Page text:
Preventing Coronavirus Is a Team Sport
When it comes to preventing the transmission of COVID-19, infectious disease experts across the country have been giving the same advice for months:
- Wash your hands.
- Wear a mask.
- Social distance.
Why do they keep singing the same song? Because it works.
As the Centers for Disease Control notes, “Clinical and laboratory studies show cloth face coverings reduce the spray of [respiratory] droplets when worn over the nose and mouth. COVID-19 spreads mainly among people who are in close contact with one another (within about 6 feet), so the use of cloth face coverings is particularly important in settings where people are close to each other or where social distancing is difficult to maintain.”
Now more than ever, as we are seeing surges of coronavirus patients in communities across the U.S., it’s important to do those three things – wash your hands, wear a mask, and social distance. CommonSpirit Health operates more than 1,000 health care sites in 21 states – we have seen the devastating impact of COVID-19, and how quickly it can spread.
“One of the most important things to remember is that wearing a mask is about keeping others safe. A mask serves as a barrier for transmission,” said Barbara Pelletreau, senior VP of patient safety for CommonSpirit Health. Bottom line – if you’re wearing a mask you’re preventing others from getting it, but you’re still at risk if others aren’t wearing one.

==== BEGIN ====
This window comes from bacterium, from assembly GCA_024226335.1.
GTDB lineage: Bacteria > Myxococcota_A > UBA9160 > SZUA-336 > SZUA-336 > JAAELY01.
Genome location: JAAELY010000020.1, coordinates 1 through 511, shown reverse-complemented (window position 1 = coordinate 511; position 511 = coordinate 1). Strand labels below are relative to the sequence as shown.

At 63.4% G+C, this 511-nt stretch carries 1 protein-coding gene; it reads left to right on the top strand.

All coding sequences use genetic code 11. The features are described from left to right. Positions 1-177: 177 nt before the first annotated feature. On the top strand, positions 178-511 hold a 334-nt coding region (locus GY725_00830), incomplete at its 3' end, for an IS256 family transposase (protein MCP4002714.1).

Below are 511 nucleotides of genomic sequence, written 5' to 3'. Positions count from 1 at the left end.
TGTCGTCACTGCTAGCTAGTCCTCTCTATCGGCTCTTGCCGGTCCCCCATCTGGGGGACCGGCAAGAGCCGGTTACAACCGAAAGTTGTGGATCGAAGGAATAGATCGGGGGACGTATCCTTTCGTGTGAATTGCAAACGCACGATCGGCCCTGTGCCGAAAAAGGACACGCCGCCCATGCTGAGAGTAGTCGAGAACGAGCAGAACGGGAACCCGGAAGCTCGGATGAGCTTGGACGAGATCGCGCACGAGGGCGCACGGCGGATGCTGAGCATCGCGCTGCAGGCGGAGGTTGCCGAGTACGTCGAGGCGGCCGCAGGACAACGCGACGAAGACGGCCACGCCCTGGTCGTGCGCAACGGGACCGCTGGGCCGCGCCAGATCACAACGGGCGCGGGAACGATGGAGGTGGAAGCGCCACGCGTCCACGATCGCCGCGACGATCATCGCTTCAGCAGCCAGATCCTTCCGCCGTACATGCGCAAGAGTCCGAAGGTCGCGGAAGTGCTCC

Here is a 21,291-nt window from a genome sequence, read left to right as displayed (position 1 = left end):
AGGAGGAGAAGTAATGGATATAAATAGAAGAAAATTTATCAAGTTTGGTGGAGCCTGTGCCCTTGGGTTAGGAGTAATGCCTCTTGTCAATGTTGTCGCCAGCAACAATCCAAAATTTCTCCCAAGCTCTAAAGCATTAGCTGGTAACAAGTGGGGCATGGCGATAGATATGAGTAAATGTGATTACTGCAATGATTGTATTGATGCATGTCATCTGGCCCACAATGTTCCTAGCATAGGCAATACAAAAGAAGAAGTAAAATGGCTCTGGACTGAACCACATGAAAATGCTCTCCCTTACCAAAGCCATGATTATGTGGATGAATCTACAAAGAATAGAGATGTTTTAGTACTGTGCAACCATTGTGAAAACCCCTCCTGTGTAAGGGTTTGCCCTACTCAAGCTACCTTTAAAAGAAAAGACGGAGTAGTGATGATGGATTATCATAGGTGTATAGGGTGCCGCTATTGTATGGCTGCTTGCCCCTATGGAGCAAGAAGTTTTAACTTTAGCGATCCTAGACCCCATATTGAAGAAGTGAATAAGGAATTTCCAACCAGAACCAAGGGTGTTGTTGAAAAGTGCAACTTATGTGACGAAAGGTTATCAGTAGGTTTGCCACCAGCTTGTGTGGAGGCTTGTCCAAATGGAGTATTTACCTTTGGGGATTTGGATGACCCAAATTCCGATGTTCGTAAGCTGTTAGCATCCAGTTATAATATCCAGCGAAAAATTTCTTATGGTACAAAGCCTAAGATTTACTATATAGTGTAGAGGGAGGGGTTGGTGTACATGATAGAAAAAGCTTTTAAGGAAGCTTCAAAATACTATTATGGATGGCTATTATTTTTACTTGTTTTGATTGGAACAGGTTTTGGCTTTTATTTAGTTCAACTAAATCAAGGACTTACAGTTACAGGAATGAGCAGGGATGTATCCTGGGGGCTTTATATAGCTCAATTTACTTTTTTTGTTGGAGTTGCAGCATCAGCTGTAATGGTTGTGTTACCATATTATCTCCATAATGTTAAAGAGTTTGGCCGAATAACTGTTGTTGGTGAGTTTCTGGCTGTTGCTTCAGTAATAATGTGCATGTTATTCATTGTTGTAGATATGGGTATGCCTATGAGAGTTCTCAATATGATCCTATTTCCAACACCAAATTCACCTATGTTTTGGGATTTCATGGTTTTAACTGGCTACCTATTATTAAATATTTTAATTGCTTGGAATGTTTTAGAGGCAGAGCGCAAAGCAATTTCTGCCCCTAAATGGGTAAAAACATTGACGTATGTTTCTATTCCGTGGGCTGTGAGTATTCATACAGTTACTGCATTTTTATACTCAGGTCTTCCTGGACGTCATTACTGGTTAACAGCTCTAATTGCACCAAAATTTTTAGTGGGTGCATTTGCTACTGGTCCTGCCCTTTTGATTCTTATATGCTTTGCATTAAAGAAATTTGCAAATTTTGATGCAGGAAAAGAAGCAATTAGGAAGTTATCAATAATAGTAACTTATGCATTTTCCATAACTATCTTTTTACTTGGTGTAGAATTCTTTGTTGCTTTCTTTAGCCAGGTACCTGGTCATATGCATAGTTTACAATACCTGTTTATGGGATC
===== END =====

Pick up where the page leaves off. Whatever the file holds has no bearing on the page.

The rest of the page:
“It takes a community to commit to wearing masks to prevent the spread,” Pelletreau said. “Preventing coronavirus is a team sport.”
CommonSpirit Health has implemented strict safety measures across care sites to keep patients and visitors safe, and those measures are here to stay until there is a vaccine or COVID-19 has been eradicated, Pelletreau said.
“It’s a real cultural change for us to be wearing masks, but it’s an imperative public health issue.”
Posted in COVID-19
*This information is for educational purposes only and does not constitute health care advice. You should always seek the advice of your doctor or physician before making health care decisions.